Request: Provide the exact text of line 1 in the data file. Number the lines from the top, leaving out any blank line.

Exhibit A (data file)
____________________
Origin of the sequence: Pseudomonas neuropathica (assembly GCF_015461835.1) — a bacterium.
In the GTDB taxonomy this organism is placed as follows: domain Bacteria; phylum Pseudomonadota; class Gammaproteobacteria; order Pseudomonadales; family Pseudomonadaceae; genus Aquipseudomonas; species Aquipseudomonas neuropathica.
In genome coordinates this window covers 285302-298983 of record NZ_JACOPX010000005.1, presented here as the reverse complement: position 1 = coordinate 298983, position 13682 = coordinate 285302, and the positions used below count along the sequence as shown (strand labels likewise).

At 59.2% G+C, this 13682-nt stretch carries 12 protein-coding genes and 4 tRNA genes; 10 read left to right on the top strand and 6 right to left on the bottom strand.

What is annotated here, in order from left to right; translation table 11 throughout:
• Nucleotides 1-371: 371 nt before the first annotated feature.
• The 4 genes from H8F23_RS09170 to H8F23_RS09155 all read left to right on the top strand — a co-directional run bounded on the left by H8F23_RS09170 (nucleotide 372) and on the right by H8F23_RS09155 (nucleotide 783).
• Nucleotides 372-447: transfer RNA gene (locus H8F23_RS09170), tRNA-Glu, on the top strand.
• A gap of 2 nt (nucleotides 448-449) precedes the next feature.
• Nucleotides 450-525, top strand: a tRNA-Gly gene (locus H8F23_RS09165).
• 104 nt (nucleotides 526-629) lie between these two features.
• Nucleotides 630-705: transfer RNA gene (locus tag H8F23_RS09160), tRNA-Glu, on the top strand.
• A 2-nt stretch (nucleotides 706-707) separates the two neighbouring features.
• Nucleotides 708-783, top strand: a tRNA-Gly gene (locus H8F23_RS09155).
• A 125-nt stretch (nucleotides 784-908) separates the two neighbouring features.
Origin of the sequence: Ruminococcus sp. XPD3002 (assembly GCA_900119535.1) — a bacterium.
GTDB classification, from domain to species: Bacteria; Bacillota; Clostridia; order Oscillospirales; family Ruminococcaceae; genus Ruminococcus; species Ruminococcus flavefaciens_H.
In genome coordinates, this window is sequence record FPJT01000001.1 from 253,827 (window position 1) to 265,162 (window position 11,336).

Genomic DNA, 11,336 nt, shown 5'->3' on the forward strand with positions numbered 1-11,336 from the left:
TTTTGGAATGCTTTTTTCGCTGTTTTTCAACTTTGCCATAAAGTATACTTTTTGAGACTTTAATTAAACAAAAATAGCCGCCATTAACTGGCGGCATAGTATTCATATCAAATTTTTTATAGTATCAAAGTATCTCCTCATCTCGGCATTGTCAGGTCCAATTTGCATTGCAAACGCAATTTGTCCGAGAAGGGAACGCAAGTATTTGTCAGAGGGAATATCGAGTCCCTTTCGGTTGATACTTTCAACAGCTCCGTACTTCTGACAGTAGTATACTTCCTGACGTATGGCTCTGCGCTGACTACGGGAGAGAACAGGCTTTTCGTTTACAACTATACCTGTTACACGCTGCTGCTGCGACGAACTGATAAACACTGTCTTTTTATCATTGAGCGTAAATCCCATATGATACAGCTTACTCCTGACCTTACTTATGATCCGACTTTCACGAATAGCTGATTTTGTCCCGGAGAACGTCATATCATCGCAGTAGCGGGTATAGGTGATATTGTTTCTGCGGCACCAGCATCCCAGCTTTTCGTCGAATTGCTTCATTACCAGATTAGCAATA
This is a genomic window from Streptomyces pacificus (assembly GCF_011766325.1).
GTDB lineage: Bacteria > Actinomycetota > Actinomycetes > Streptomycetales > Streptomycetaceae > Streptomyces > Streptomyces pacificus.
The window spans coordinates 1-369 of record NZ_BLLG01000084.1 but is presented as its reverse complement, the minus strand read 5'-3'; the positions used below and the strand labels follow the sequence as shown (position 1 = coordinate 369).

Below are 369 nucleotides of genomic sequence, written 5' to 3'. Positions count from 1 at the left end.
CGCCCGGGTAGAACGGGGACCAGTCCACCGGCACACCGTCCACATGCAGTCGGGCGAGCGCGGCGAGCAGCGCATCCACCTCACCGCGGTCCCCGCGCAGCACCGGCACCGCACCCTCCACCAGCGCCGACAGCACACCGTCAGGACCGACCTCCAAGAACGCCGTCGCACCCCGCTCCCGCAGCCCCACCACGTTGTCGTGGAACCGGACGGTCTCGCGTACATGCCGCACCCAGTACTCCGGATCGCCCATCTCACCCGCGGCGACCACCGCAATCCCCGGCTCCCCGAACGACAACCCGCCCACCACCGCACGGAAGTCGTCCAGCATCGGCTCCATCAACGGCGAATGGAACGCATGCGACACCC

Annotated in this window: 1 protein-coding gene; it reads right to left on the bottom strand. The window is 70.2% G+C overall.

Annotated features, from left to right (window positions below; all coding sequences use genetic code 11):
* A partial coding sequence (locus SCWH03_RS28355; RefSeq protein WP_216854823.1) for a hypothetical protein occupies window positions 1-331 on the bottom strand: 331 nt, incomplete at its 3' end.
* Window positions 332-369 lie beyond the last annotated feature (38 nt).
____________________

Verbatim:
Origin of the sequence: Pseudomonas neuropathica (assembly GCF_015461835.1) — a bacterium.